Review of the Pencils.com Palomino-branded hardcover notebook


About a month ago, Alex from Pencils.com was kind enough to send me a box of new paper products Pencils.com is selling — I wrote about them on this blog previously.

It’s been a month, and I’ve been using a few of those products pretty thoroughly. My very favorite is the hardcover Palomino Luxury Notebook, sized medium.

A contemporary of the Moleskine and its kin, I lament the passing of Black Cover, the blog in search of “the perfect little black notebook” that gained so much momentum in its fairly brief existence and its even briefer re-appearance early this year. Nick, the blogger, is a tremendous reviewer — I wonder if he ever got one to try!

In order to appreciate these little hardcover notebooks, you have to embrace the subtle differences. Relatively speaking, almost all of the $15-$20 5×8″ notebooks are generally the same quality, serve generally the same function, and are styled generally the same. I’ll try to highlight the differences here, as I see them:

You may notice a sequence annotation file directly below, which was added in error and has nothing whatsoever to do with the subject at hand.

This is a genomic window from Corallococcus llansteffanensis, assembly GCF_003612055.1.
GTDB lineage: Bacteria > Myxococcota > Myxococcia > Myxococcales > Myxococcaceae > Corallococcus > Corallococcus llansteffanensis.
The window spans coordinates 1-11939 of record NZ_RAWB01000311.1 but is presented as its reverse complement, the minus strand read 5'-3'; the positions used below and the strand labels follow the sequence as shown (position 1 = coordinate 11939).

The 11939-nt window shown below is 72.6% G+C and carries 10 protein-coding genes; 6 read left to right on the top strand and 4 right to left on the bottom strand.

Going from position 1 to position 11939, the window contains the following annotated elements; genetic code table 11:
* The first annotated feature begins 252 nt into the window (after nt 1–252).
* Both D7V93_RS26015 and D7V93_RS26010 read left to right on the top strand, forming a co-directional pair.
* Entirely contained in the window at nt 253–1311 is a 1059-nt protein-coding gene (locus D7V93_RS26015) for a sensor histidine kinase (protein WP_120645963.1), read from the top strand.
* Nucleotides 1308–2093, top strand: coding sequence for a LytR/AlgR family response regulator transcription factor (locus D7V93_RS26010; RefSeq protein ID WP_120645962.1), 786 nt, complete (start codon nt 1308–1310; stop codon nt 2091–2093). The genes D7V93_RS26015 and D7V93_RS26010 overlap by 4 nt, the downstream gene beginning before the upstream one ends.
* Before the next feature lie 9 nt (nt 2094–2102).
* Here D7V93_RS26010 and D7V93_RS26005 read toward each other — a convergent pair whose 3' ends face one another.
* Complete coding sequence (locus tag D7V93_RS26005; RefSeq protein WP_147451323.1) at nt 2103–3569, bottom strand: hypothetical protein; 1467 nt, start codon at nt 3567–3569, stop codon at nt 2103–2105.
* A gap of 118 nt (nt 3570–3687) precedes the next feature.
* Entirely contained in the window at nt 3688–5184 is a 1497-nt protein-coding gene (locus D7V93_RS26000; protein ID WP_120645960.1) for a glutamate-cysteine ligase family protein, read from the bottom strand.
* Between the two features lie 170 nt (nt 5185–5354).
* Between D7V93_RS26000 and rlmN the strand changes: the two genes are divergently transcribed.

Style and Features
The Palomino Notebook’s most obvious, and to me, the best difference between it and others is the orange stripe that runs along the spine. I love orange, and I especially love Palomino Orange (and Golden Bear orange). When I’m using one of those pencils, it makes a great match. When I’m not using one of those pencils, it still looks great on its own. What a difference a splash of color makes!

I love the orange spine on this notebook.

The little stitched pattern on the sides are nice, too — I’m not sure if it is a tribute to something, or is a style all its own, but it gives it the look of an old, hand-sewn Italian stitch.